In January 2021, Matthew’s first publication as editor was published, a new edition of Johann Mattheson’s Die Wohlklingende Fingersprache. This was undertaken as a collaboration with co-editor Colin Booth, and published by the small English company Soundboard. A 70 page volume of keyboard music, comprising 12 fugues and assorted dance music with a scholarly preface in English and German, this effort replaces an outdated earlier edition by Breitkopf and Härtel, and represents a formidable tool for players, researchers and academics. The edition is available for purchase here.

Since early 2021, Matthew has been one of the founding members of the chamber group La Foscarina, with his colleagues Thomas Pickering and Olivia Petryszak (recorders). Collaborating extensively since the group’s inception in classes, specialist coaching and performance opportunities, La Foscarina most recently attended the Gstaad Menuhin Festival Baroque Academy in August 2021, taking advantage of teaching and coaching opportunities with musicians such as Maurice Steger, Rachel Podger, and Diego Ares. The group is looking forward to a fruitful upcoming year, including concert development, further coaching and training, performance opportunities and applications to young ensemble development schemes.

In September 2021, Matthew also launched a new ensemble, The Queenes Chapell, as an adjunct to a research project he is undertaking at Guildhall in 2021/22. The five voice vocal ensemble, accompanied and directed by Matthew at the organ, aims to replicate the performing environment in the English Catholic chapel of Queen Henrietta Maria in the 17th century, experimenting with little-explored issues in historical performance practice to deliver fresh and engaging performances. The ensemble will put the explorations of Matthew’s research into action, exploring a new, virtuosic and soloistic approach to the performance of 16th and 17th century liturgical repertoire.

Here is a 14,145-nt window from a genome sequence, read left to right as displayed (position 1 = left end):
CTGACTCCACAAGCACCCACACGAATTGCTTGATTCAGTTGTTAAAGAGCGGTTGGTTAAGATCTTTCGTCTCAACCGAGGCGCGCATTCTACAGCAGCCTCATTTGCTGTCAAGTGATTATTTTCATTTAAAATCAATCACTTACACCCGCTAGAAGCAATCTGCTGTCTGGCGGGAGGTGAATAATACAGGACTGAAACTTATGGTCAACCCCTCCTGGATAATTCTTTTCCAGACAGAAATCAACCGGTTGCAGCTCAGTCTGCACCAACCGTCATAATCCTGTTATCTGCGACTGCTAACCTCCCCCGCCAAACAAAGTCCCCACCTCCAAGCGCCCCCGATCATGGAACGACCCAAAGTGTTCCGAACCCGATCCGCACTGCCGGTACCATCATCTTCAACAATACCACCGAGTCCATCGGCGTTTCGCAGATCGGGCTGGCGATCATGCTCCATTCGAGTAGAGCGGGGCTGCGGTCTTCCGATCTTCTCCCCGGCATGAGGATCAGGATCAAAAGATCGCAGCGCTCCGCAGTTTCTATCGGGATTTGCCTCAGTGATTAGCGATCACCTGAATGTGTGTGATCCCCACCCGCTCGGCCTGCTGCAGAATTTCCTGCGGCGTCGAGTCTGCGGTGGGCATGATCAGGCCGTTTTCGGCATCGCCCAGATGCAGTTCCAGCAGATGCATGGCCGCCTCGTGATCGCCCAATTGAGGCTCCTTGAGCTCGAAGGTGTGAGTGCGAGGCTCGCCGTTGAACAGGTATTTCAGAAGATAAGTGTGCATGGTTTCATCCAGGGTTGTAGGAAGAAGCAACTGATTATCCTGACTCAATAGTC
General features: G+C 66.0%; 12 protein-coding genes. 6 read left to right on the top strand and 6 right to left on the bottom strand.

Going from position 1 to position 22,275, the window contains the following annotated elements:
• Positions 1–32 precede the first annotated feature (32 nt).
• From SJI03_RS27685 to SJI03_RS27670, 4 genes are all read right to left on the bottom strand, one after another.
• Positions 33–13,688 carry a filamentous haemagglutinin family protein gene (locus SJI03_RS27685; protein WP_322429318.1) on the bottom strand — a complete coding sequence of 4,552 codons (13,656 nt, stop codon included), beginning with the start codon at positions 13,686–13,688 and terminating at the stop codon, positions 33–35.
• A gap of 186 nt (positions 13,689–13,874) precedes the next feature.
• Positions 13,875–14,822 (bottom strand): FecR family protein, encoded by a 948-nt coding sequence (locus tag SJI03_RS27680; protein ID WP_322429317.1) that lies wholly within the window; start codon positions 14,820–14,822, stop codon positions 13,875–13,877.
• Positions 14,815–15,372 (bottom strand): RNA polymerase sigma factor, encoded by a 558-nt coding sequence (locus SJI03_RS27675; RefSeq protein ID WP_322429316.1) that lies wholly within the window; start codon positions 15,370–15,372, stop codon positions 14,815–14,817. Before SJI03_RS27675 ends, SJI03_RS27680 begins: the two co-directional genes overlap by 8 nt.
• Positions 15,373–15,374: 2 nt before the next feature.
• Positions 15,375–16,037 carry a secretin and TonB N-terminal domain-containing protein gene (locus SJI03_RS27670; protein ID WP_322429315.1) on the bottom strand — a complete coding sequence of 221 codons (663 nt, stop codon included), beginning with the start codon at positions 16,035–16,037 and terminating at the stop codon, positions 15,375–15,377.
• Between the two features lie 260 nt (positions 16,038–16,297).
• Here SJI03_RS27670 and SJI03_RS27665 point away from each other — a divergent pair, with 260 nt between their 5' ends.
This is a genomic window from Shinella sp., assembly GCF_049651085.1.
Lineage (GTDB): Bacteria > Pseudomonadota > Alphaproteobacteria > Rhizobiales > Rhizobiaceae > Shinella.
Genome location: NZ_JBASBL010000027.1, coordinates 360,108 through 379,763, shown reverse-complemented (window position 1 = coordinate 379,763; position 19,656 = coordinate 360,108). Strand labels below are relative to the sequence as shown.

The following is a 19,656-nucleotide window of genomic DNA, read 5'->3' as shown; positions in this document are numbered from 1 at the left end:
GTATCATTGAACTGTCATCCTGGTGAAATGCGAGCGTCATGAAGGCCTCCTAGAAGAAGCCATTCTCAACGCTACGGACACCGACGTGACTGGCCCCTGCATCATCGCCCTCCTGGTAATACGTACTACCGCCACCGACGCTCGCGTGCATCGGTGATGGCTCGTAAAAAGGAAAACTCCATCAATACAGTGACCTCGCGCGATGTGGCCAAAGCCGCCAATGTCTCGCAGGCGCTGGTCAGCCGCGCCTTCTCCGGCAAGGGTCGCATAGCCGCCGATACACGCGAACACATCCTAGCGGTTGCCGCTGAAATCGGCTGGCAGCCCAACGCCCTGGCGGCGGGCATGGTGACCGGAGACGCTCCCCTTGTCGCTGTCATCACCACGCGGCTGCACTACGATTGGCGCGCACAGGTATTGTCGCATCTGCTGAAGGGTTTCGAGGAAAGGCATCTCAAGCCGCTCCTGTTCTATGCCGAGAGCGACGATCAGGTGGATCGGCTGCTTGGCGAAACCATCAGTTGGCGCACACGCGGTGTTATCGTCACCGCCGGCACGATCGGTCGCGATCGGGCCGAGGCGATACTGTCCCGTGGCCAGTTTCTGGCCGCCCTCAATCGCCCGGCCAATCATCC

Instrument Hire

I own a fine harpsichord built in 2004 by the English harpsichord maker Colin Booth, which is available for concert hire. It is a beautiful single-strung Italian harpsichord after Italian models of the 16th and early 17th century, built in cedar of Lebanon and spruce wood and strung in brass. The compass is GG/BB - d’, and transposes between A415-A440. The instrument produces a warm and resonant, but nevertheless brilliant and striking tone.

The instrument is best suited for chamber music and solo music of appropriate repertoire, given its small size, but would certainly also be useful in larger ensembles as a second harpsichord or part of a large continuo section.

Hiring the instrument generally includes delivery, pre-rehearsal and pre-concert tuning, but this can be adjusted as necessary for individual requirements.

Please get in contact to discuss your individual hiring needs.


Please do get in contact with inquiries about performing, collaboration, instrument hire or tuning.

I can be contacted by email: [email protected], and at the links below.